As I heard the door hinge creaking, I immediately stood from my chair and faced the doorway. As it slowly swung open, I saw Cash standing in the narrow opening between the door and the frame.

“Hey Otis, I got a question,” he said softly.

“Does that fucking door have a sign on it that says come on in?” I growled.

Cash shifted his gaze from Otis to me, “Sorry, Slice. I needed to ask…”

You stupid little cocksucker.

Before he finished speaking, I interrupted him, “I asked you a fucking question, Prospect. Does that god damned door have a sign on it that says come on in?”

Cash slowly shook his head from side to side.

“God damn it, Prospect,” Otis breathed as he began to stand.

I extended my arm and raised my hand in Otis’ direction to silence him from continuing. The dumb fucking
Prospect needed to learn that we had rules in place for a reason, and they need to be followed at all times.

“Hold up, Otis. I asked this simple minded little prick a question. Now answer me,” I barked.

“No, it doesn’t have a come on in sign, Slice” Cash sighed.

I shrugged my shoulders and continued to stare in his direction, “But it does have a sign on it, doesn’t it?”

He closed the door momentarily and slowly pushed it open again. As he opened the door, he peered around the wooden frame toward where I stood, “Yes, Slice. It sure does.”

I inhaled a long breath and raised one eyebrow, “Tell me what it says.”

Knock before entering,” Cash said softly.

“Big red and white motherfucker, gets your fucking attention kinda like a god damned stop sign, huh? Being big and red with huge white letters and all?” I asked in a sarcastic tone.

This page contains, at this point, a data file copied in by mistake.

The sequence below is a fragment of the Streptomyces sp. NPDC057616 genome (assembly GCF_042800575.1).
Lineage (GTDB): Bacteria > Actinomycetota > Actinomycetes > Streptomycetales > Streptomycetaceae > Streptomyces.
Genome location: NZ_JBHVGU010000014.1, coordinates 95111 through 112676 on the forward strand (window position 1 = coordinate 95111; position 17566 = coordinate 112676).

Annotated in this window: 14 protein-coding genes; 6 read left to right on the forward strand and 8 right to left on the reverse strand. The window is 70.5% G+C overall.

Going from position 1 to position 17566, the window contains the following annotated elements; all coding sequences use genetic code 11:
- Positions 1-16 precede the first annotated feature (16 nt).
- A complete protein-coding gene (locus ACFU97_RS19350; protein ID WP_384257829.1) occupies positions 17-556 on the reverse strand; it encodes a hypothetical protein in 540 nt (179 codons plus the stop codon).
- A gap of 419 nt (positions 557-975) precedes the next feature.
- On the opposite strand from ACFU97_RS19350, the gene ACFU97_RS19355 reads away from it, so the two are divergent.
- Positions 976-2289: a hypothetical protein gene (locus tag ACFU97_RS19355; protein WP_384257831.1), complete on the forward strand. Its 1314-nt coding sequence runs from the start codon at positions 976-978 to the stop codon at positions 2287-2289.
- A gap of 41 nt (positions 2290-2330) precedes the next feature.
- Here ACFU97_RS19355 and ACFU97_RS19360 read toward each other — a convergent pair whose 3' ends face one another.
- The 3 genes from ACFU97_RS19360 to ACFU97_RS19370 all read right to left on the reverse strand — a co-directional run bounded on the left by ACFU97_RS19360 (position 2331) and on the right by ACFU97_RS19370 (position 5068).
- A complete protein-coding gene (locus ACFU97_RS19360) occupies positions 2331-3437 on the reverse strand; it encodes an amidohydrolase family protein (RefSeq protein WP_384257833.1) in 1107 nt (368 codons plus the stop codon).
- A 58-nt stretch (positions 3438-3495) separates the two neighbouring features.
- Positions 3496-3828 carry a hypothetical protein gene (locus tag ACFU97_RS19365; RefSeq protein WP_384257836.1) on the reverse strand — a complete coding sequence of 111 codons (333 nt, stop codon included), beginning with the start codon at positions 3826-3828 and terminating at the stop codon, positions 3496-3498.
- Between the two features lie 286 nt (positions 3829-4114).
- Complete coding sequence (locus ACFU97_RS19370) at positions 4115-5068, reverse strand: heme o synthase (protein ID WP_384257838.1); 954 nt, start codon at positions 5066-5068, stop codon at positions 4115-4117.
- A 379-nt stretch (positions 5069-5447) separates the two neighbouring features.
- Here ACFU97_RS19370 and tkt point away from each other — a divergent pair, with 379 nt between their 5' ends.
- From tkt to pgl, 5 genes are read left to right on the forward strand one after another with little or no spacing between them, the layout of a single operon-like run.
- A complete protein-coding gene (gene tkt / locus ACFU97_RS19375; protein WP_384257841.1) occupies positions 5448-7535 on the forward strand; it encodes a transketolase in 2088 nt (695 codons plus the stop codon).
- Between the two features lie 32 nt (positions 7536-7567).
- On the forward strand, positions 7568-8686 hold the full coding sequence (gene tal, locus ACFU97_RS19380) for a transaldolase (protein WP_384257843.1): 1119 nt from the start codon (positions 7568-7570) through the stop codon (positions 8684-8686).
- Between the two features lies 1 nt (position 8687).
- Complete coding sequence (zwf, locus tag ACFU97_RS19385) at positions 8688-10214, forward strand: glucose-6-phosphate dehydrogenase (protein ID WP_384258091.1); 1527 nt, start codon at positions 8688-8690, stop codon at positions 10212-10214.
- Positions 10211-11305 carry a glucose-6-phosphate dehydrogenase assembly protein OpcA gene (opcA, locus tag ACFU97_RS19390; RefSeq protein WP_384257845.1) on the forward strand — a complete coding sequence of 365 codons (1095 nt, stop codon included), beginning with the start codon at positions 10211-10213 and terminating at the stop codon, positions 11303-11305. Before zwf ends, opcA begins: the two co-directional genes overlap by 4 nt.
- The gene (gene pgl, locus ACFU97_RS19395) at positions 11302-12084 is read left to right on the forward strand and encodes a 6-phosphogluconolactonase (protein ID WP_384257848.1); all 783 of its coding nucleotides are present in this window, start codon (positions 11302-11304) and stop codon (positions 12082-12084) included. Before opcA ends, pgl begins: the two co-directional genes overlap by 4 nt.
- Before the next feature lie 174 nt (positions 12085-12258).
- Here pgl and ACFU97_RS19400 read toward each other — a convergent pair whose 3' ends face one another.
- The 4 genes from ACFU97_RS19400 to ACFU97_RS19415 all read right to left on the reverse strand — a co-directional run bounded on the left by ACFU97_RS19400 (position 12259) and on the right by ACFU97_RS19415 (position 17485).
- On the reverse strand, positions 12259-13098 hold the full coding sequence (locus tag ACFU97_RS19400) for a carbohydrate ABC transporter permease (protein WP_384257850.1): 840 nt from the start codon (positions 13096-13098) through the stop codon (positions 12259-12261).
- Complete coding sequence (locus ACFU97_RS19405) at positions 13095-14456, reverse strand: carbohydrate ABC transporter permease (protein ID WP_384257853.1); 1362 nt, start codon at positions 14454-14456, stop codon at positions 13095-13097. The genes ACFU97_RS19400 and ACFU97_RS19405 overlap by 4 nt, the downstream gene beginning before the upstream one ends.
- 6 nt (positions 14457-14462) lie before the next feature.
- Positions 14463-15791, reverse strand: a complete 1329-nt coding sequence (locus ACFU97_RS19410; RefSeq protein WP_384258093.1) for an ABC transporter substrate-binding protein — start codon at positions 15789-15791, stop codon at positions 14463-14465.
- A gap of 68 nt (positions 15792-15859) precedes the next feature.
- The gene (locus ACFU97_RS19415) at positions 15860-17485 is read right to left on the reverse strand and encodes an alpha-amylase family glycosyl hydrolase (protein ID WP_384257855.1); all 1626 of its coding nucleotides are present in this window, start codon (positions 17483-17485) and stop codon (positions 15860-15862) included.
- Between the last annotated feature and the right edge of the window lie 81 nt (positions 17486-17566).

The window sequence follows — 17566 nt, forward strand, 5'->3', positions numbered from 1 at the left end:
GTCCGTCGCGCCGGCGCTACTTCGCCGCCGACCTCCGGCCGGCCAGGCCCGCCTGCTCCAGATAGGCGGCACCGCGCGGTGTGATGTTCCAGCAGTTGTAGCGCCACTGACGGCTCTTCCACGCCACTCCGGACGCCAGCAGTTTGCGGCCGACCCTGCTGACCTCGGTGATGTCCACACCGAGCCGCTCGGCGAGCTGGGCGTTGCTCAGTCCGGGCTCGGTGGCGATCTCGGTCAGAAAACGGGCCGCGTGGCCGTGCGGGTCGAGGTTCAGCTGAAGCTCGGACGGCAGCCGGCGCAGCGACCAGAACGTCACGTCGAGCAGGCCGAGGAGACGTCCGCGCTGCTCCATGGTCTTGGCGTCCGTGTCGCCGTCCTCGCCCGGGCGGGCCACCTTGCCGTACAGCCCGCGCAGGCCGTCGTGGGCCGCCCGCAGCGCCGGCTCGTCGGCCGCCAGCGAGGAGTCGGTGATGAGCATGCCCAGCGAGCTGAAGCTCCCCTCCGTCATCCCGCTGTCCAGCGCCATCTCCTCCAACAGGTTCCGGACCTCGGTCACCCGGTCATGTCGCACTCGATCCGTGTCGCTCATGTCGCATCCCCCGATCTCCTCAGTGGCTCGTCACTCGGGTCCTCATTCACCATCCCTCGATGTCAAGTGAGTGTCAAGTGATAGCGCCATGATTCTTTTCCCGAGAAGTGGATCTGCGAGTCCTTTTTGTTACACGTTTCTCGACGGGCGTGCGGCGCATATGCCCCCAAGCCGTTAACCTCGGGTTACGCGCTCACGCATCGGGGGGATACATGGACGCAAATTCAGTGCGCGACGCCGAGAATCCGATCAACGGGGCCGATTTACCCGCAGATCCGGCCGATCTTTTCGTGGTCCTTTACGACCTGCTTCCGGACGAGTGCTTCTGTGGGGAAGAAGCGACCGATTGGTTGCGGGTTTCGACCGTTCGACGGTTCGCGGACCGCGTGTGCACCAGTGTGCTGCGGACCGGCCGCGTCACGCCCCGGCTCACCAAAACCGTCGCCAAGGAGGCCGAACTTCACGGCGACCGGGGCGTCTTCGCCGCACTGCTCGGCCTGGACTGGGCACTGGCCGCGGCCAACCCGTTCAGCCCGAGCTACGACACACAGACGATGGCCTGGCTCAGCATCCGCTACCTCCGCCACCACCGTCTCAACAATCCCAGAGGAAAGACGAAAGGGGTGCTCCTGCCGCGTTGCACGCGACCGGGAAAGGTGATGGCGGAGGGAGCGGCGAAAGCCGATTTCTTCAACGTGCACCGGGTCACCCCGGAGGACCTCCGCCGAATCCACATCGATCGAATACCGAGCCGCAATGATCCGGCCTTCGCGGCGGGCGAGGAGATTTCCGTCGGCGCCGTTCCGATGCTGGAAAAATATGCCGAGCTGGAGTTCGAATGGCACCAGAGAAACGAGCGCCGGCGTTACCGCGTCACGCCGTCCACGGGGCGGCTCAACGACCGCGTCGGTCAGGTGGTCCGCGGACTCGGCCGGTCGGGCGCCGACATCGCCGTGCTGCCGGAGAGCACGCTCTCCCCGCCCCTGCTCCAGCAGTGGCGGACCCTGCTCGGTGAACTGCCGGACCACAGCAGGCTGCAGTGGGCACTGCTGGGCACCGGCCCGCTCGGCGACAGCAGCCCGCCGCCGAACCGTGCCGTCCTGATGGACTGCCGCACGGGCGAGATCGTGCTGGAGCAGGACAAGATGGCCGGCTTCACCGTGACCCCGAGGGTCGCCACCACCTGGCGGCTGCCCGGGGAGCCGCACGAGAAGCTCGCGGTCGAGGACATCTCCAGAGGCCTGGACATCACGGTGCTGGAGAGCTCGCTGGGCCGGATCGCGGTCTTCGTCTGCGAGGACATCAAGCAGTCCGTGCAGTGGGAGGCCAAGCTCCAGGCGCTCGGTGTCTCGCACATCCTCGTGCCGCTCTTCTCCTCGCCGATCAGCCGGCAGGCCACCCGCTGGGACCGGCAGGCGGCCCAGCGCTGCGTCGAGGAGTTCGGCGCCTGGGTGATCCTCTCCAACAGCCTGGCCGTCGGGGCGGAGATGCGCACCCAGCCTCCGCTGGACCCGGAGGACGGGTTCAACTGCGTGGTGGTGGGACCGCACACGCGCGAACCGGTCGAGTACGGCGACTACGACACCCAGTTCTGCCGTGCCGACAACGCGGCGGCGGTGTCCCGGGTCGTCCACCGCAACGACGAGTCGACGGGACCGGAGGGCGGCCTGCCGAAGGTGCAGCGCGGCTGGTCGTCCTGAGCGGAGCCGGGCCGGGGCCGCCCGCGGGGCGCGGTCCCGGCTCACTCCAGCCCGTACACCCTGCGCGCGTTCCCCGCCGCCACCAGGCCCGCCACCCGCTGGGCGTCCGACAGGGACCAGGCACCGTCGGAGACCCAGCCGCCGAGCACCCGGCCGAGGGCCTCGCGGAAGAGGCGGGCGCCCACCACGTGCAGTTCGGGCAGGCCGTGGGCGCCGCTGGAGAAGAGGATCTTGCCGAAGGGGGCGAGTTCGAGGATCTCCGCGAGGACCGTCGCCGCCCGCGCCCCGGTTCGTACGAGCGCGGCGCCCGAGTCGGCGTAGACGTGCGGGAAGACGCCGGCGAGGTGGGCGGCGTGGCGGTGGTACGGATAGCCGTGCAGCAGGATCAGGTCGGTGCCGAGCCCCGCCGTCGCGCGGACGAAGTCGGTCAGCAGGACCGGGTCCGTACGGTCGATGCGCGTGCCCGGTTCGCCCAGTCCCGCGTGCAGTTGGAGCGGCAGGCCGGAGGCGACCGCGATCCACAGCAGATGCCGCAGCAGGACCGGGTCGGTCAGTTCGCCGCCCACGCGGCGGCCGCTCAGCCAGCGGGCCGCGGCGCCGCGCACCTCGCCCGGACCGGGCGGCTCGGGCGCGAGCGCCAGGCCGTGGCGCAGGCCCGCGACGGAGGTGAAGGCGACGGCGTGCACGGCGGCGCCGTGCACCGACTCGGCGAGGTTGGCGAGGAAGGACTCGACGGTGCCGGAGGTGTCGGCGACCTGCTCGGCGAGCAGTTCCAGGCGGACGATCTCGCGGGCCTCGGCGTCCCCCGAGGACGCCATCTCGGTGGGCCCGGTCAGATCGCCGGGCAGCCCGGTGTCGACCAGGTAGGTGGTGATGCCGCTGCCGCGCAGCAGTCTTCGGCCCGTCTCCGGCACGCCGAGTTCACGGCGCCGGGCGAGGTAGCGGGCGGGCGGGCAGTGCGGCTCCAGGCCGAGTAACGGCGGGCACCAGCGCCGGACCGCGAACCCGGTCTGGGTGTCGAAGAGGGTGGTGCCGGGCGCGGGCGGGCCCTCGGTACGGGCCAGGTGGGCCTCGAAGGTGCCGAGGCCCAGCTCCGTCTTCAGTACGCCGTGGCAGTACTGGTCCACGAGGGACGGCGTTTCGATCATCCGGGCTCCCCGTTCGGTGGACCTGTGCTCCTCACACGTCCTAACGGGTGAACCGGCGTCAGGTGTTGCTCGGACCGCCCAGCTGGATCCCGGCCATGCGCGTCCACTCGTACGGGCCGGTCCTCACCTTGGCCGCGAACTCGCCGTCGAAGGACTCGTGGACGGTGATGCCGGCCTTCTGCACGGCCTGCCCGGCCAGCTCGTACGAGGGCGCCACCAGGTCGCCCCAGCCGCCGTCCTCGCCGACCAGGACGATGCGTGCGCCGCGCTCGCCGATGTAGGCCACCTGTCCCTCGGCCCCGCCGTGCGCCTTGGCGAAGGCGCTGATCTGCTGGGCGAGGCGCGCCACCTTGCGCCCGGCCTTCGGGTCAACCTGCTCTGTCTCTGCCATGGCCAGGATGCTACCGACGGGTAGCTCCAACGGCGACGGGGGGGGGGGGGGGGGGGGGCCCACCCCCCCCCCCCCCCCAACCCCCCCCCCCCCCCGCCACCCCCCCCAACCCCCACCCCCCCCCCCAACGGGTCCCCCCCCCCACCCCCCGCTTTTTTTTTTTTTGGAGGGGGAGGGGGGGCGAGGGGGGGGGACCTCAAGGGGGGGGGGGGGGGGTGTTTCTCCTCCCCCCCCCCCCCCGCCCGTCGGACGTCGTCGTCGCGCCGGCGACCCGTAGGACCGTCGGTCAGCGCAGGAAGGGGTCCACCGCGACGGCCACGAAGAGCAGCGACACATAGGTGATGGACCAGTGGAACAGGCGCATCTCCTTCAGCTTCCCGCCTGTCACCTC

He nodded his head.

“It’s pretty fucking hard to miss, unless you’re a stupid fucker or blind. And you know what? I ain’t lookin’ to add any dumb asses or cripples to this club. You’re never gonna make it, kid. Now fucking knock,”
I growled.

The door closed. Three sharp taps immediately echoed into the room.

“Go the fuck away, we’re in a closed door meeting,” I shouted as I sat down.

As his steps faded down the hallway, I turned toward Otis and shrugged. He had vouched for Cash, who had grown up with a bike between his legs, and was a friend of his family. I called him a kid, but he wasn’t young. He was thirty years old and an auto mechanic, having him around would bring some benefit to the club, but everyone had to pay their respects and prove themselves through twelve months of being a Prospect. Cash certainly had his shortcomings, and not knowing when to keep his fucking mouth shut was one of them.
Everyone seemed to warm up to him quickly, but to me, he seemed weak. I was often able to see what others didn’t.

Maybe that’s why I was in charge.

“I know you vouched for that little prick, but the kid’s got diarrhea of the jaw. I don’t trust his little ass any further than I can toss him,” I said as I turned around to face Otis.

“I know you don’t. He’s got six more months, though. He’s still learning the ropes,” Otis explained as he lifted his beer bottle.

“He’s thirty fucking years old, Otis. He acts like an immature kid,” I shrugged.

“And another thing about something you said a minute ago, right before shit-for-brains interrupted us. Joking or not, I need to make this clear, you ain’t stealing any guns, we straight on this?” I asked.

“Yep,” he nodded.

Six years prior, Corndog had acquired fifty Beretta 9mm pistols. Unbeknownst to him, they were stolen. After selling a few of them, one was used in a murder. Local law enforcement traced the firearm back to Corndog, and questioned him on the sale of the weapon and the location of the remaining stolen weapons.
He didn’t budge. He lied, stating he found them on the side of the road. Had he provided the information to law enforcement on where he obtained them, he could have walked away. The club’s exposure on the crime was nil. The asshole who sold him the weapons was the one who stole them, and he was the person the cops wanted. Ninety nine out of a hundred men would have given the man up and walked free.

Not Corndog.